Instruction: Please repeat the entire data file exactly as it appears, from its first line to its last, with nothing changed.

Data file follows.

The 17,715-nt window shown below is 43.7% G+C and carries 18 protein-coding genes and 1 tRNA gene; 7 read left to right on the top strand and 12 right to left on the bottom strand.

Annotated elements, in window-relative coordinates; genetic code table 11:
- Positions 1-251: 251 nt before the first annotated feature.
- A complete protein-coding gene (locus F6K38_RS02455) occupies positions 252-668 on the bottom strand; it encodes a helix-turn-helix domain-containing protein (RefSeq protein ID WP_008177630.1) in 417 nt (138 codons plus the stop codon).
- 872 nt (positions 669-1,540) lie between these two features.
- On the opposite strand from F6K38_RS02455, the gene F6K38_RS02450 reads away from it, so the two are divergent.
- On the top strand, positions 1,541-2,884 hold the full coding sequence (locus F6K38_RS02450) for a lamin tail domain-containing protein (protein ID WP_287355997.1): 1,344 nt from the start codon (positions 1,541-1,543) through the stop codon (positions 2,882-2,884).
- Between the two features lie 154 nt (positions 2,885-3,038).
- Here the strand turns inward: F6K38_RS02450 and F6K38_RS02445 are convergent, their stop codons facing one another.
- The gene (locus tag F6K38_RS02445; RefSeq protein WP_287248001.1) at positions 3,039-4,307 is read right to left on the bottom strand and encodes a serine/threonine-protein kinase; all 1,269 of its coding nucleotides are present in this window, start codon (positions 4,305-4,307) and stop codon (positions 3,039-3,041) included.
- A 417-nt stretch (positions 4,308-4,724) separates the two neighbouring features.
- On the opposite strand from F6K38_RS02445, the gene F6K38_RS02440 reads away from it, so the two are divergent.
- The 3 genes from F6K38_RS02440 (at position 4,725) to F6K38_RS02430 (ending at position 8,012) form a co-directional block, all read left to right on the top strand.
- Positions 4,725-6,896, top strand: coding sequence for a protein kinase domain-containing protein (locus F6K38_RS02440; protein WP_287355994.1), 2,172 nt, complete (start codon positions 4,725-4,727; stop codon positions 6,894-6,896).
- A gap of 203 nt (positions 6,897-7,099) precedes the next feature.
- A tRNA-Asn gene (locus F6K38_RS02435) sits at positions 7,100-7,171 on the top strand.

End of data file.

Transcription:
The 17,715-nt window shown below is 43.7% G+C and carries 18 protein-coding genes and 1 tRNA gene; 7 read left to right on the top strand and 12 right to left on the bottom strand.

Annotated elements, in window-relative coordinates; genetic code table 11:
- Positions 1-251: 251 nt before the first annotated feature.
- A complete protein-coding gene (locus F6K38_RS02455) occupies positions 252-668 on the bottom strand; it encodes a helix-turn-helix domain-containing protein (RefSeq protein ID WP_008177630.1) in 417 nt (138 codons plus the stop codon).
- 872 nt (positions 669-1,540) lie between these two features.
- On the opposite strand from F6K38_RS02455, the gene F6K38_RS02450 reads away from it, so the two are divergent.
- On the top strand, positions 1,541-2,884 hold the full coding sequence (locus F6K38_RS02450) for a lamin tail domain-containing protein (protein ID WP_287355997.1): 1,344 nt from the start codon (positions 1,541-1,543) through the stop codon (positions 2,882-2,884).
- Between the two features lie 154 nt (positions 2,885-3,038).
- Here the strand turns inward: F6K38_RS02450 and F6K38_RS02445 are convergent, their stop codons facing one another.
- The gene (locus tag F6K38_RS02445; RefSeq protein WP_287248001.1) at positions 3,039-4,307 is read right to left on the bottom strand and encodes a serine/threonine-protein kinase; all 1,269 of its coding nucleotides are present in this window, start codon (positions 4,305-4,307) and stop codon (positions 3,039-3,041) included.
- A 417-nt stretch (positions 4,308-4,724) separates the two neighbouring features.
- On the opposite strand from F6K38_RS02445, the gene F6K38_RS02440 reads away from it, so the two are divergent.
- The 3 genes from F6K38_RS02440 (at position 4,725) to F6K38_RS02430 (ending at position 8,012) form a co-directional block, all read left to right on the top strand.
- Positions 4,725-6,896, top strand: coding sequence for a protein kinase domain-containing protein (locus F6K38_RS02440; protein WP_287355994.1), 2,172 nt, complete (start codon positions 4,725-4,727; stop codon positions 6,894-6,896).
- A gap of 203 nt (positions 6,897-7,099) precedes the next feature.
- A tRNA-Asn gene (locus F6K38_RS02435) sits at positions 7,100-7,171 on the top strand.